The largest private jet in the world is sat in an aircraft graveyard in Arizona

  • The Boeing 747-8I is the largest passenger plane ever built by Boeing
  • It has enough room for over 460 passengers
  • It can fly at Mach 0.88, with a range of 15,000 km

Published on May 14, 2024 at 12:28 PM (UTC+4)
by Alessandro Renesis

Last updated on May 31, 2024 at 7:33 PM (UTC+4)
Edited by Tom Wood

This is the Boeing 747-8I, the passenger version of the 747-8, which is actually the largest aircraft ever made by Boeing.

Over 150 aircraft were built in total, and a good few of them were sold privately and customized to become private jets.

And one of these jets is apparently rotting away in the Arizona desert.

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When we think of private planes, we generally think of the type of the smaller jets that Cristiano Ronaldo or Taylor Swift might use.

But the fact of the matter is, in theory, virtually any aircraft in the world can be turned into a private jet.

Both Boeing and Airbus have customization programs that allow you to do that directly through them.

However, on most occasions, buyers rely on third-party companies, which is what happened with the gigantic aircraft that Saudi Arabia used to ‘chauffeur’ soccer players around.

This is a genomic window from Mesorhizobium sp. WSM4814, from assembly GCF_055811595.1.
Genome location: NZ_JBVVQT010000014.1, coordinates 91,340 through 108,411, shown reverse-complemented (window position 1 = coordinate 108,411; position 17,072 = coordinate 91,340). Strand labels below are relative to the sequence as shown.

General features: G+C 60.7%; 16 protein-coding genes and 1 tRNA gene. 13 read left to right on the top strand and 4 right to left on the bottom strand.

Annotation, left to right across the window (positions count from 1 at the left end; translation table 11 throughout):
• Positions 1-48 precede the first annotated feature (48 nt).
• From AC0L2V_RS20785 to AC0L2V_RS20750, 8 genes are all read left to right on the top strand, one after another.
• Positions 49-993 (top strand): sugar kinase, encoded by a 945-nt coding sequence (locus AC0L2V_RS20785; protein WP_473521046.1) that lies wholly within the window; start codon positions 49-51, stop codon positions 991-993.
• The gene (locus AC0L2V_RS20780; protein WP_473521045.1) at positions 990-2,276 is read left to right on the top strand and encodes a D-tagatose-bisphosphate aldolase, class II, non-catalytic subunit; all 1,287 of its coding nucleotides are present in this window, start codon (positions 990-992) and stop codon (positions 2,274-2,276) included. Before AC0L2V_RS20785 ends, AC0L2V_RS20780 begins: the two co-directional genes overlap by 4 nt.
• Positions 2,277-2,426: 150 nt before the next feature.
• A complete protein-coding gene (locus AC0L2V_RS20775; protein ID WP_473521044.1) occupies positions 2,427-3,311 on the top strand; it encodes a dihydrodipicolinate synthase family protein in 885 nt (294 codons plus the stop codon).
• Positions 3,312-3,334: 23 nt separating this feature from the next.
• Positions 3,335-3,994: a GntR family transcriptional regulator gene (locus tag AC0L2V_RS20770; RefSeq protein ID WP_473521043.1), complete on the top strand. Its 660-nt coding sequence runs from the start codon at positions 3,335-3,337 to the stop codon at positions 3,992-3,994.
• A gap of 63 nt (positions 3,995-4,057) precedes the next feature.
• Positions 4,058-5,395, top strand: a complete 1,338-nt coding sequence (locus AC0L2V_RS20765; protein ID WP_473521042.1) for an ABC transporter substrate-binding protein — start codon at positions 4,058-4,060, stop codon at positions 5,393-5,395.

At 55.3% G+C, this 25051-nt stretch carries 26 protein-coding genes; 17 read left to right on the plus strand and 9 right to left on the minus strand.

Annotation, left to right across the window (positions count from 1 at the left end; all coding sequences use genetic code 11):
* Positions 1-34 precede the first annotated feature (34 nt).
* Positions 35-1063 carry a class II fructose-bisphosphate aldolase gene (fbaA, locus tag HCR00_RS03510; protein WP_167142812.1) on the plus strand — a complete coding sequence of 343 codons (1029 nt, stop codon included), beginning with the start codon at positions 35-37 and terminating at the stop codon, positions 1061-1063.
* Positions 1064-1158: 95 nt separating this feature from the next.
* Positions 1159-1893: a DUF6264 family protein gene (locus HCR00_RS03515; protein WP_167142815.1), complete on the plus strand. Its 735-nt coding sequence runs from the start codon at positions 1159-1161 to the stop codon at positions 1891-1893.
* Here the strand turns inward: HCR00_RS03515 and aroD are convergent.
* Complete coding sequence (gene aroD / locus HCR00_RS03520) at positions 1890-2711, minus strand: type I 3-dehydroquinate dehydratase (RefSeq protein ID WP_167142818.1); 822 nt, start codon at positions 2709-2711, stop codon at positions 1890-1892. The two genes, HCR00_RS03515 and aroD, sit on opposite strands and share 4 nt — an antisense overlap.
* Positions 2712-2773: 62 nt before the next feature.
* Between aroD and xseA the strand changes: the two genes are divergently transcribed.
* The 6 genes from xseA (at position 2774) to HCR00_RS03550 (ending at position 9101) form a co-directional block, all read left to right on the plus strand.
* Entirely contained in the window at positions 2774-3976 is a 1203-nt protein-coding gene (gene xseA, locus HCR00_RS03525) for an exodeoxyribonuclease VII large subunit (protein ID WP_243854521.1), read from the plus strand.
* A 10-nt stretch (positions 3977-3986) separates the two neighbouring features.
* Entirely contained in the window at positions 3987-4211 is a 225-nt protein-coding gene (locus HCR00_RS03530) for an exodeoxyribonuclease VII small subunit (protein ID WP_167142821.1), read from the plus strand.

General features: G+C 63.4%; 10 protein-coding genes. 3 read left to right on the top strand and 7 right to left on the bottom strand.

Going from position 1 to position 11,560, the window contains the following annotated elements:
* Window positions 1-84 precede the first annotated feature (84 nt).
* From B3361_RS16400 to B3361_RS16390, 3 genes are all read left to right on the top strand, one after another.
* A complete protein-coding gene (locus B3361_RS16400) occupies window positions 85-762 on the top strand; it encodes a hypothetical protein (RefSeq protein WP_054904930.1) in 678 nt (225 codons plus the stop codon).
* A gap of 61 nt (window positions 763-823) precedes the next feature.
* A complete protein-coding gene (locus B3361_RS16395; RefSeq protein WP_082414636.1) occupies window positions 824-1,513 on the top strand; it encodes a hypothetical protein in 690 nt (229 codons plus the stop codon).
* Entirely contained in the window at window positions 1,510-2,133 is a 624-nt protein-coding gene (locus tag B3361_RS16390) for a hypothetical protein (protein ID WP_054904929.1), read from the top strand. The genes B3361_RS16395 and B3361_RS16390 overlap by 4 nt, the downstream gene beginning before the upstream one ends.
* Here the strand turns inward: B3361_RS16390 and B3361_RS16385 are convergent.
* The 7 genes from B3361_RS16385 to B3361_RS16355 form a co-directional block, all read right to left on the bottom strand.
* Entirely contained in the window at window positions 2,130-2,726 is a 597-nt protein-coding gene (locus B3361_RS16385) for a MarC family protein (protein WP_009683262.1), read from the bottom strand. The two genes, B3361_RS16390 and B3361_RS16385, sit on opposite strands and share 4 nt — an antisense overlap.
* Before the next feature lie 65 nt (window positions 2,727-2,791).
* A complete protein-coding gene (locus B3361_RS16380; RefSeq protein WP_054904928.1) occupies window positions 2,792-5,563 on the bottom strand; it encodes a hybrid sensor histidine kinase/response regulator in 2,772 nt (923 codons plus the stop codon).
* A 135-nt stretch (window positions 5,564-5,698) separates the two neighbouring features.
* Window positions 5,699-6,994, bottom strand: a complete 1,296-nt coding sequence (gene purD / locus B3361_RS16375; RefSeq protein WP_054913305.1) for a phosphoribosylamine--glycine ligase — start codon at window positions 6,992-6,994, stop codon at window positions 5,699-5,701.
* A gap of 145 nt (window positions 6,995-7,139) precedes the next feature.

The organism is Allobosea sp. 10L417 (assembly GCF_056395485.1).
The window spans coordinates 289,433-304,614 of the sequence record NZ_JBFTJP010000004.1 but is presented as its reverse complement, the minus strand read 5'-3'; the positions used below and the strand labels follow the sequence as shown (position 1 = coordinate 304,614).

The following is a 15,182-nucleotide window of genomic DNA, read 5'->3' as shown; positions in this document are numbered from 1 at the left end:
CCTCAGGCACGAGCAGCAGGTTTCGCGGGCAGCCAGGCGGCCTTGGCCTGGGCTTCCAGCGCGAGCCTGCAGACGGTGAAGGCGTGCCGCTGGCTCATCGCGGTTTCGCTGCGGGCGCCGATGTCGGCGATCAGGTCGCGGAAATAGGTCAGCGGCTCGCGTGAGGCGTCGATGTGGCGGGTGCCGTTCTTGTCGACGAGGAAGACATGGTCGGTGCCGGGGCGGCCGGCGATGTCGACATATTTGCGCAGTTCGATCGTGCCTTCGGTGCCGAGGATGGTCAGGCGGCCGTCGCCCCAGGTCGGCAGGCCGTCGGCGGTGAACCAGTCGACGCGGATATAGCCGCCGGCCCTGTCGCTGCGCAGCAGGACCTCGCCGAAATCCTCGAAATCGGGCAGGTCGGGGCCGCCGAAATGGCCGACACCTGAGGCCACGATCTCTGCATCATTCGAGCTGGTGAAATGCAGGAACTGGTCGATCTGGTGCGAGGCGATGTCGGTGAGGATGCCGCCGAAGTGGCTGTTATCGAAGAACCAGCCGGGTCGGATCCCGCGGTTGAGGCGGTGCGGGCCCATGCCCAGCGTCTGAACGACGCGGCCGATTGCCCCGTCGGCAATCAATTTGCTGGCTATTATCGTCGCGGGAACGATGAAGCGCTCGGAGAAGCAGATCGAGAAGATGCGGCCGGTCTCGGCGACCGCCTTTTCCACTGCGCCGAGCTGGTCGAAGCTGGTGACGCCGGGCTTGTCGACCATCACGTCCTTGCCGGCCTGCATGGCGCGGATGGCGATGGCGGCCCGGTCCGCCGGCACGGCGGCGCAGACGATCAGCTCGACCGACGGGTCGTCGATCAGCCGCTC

The same thing applies to the stunning plane customized by jet interior specialist, Cabinet Alberto Pinto.

As for this Boeing 747-8I (the I actually stands for Intercontinental, by the way), this is the world’s largest private jet.

The plane had originally been built for the Saudi Arabian Government, but it appears the Saudi Crown Prince never actually took delivery of it and, after spending around three years in Germany, it was sent back to Boeing.

In 2012, the aerospace company parked the plane in a graveyard in Arizona and left it there.

At the time of writing – per the Federal Aviation Administration – the plane is still owned by Boeing.

The 747-8I has enough room for up to 467 passengers in a three-class configuration and a range of over 9,000 miles – or 15,000.

Just imagine what it must be like to turn a 467-person plane into the world’s largest private jet for a dozen people.

# Tags - Airplanes


Alessandro Renesis

Experienced content creator with a strong focus on cars and watches. Alessandro penned the first-ever post on the Supercar Blondie website and covers cars, watches, yachts, real estate and crypto. Former DriveTribe writer, fixed gear bike owner, obsessed with ducks for some reason.